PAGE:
class by making a transcription and looking up unfamiliar vocabulary; you should be ready to read the
original text aloud and provide a tentative translation if called upon in class. Student progress in the
language portion of the class will be evaluated on the basis of grammar, writing, and vocabulary quizzes,
and on class performance. In lieu of a final examination, students will be assigned to translate an
unfamiliar passage of suitable length. For the afternoon session, students will be asked to submit a short
bibliographic essay on a subject of individual interest. Final grades will be determined on the basis of
quizzes, classroom performance, final translation, and bibliographic essay.
Books
The text for this course is Manchu: A Textbook for Reading Documents, by Gertraude Roth Li (University
of Hawai’i Press, 2000), which is available for purchase at the Harvard Coop. Note, however, that we will
also make use of a variety of other materials as well, and will not read all the way through the book.
Students with a knowledge of Japanese are also encouraged to purchase a copy of Manshūgo bungo
nyūmon 満洲語文語入門 by Kawachi Yoshihiro 河内良弘. The Coop is unable to get this book in stock,
but you can order it through Amazon’s Japan site.
The following dictionaries have been placed on reserve at the Harvard-Yenching Library:
HANEDA Toru 羽田亨, Manwa jiten 満和辞典 (Kyoto, 1937).
standard Manchu-Japanese dictionary, essentially a translation of Qingwen zonghui 清文總彙;
very useful, contains Chinese translations as well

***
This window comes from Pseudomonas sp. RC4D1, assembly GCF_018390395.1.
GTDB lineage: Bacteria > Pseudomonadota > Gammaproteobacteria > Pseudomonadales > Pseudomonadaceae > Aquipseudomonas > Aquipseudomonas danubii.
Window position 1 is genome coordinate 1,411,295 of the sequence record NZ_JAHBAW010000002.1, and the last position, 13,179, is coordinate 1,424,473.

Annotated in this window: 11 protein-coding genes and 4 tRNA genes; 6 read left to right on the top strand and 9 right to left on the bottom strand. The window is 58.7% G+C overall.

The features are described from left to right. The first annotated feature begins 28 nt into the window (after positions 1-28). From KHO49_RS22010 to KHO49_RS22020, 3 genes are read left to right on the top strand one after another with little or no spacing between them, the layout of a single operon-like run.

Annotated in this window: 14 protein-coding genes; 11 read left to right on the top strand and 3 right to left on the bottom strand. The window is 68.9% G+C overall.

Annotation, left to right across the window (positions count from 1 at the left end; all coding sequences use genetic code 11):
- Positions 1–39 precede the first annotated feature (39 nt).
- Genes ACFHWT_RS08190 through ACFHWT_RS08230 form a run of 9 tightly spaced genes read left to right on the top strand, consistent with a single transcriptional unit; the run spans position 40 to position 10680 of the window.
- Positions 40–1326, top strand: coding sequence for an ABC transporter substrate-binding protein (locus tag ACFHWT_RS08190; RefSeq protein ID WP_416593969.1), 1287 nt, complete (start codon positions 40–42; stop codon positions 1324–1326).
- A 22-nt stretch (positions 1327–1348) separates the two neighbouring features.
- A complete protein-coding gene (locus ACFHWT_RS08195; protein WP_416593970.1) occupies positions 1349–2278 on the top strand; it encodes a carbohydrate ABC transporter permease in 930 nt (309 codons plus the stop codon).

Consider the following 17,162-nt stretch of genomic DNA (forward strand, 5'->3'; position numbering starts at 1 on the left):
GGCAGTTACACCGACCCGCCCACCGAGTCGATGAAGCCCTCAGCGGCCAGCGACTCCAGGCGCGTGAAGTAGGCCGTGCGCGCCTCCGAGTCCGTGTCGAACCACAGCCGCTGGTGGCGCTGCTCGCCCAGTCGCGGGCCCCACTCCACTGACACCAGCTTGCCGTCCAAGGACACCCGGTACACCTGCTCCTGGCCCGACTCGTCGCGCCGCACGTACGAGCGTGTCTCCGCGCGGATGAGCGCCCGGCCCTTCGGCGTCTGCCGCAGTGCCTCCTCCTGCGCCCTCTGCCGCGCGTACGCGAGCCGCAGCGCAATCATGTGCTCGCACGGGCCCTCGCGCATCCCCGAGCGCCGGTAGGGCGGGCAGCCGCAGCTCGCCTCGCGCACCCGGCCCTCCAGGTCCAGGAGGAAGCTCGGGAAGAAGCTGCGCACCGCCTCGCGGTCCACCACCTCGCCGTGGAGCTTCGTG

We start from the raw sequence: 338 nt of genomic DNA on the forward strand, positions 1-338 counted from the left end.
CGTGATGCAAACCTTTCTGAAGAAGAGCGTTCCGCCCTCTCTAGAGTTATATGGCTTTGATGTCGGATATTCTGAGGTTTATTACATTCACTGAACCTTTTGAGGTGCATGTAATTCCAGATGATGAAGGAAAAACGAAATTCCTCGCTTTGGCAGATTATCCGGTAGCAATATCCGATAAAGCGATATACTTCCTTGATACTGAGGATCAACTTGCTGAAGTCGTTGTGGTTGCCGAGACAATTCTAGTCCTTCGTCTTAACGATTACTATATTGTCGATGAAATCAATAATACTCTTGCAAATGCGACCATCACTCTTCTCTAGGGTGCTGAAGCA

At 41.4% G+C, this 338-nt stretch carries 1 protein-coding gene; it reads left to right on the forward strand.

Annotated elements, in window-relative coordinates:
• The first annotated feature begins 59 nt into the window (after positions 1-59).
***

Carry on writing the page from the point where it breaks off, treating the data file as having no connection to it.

Erich HAUER, Handwörterbuch der Mandschusprache (Leipzig, 1952-1955); 2nd revised ed., Oliver Corff
(Harrassowitz, 2006).
widely considered the best dictionary of Manchu in any language; long out of print, the revised
edition makes this valuable tool accessible once again
HU Zengyi 胡增益, Xin Man-Han da cidian 新滿漢大詞典 (Beijing, 1994).
excellent Manchu-Chinese dictionary; many examples; idiosyncratic transcription
system should not pose too many problems
Jerry NORMAN, A Concise Manchu-English Lexicon (Seattle, 1978). (out of print)
the sole Manchu-English dictionary; no examples of usage but still extremely useful
Schedule of meetings
Morning session
Manchu language, 9 am - 12 pm
Week 1 (24-27 June)
Afternoon session
Manjuristics, 1-3 pm
Mon
24 Jun
Introduction to Manjuristics; modern reference
works, catalogues, and bibliographies
Tues
25 Jun
Introduction; Script & Orthography 1;
transcription conventions; the “twelve
stems”
homework: script writing and recognition
Script and Orthography 2
Wed
26 Jun
homework: script writing and recognition
Grammar 1 – Phonology, morphology,
syntax
Thurs
27 Jun
homework: review script writing and
recognition
Quiz 1
Grammar 2 – Nouns, pronouns; cases &
Qing dictionaries, grammars, and primers
particles; numbers; dates
homework: Reading selection A-1
Week 2 (1-5 July)
Mon
1 Jul
Grammar 3 – Verbs; perfective and
imperfective converbs; verbal nouns
Tues
2 Jul
homework: Reading selection C-1
Grammar 4 – Verbs; sentence final forms;
derivational suffixes and infixes
Wed
3 Jul
Fri
5 Jul
homework: Reading selections C-2, C-3
Grammar 5 – Adjectives & adverbs
Pre-conquest historical sources
Institutional, historical, and geographical
sources
homework: Reading selection C-4
Quiz 2
Grammar 6 – Postpositions; question
words
homework: Sun Wencheng palace
memorials
Week 3 (8-11 July)
Mon
8 Jul
Tues
9 Jul
Grammar 7 – Onomatopoeia
Literary, philosophical, and religious sources
homework: Manju-i yargiyan kooli
Grammar 8 – Plural forms
Wed
10 Jul
homework: Manbun rōtō
Grammar 9 – Verbs (converbs,
imperative, voluntative)
Thurs
11 Jul
homework: Dzengšeo
Quiz 3
Grammar 10 – Periphrastic structures
Biographical sources
homework: Dzengšeo
Week 4 (15-18 July)
Mon
15 Jul
Tues
16 Jul
Wed
17 Jul
Thurs
18 Jul
Reading: Liyoo jai jy i bithe
Archival sources
Reading: Liyoo jai jy i bithe
Reading: Muran gi bithe
Reading: Yongzheng rescripts
Epigraphic sources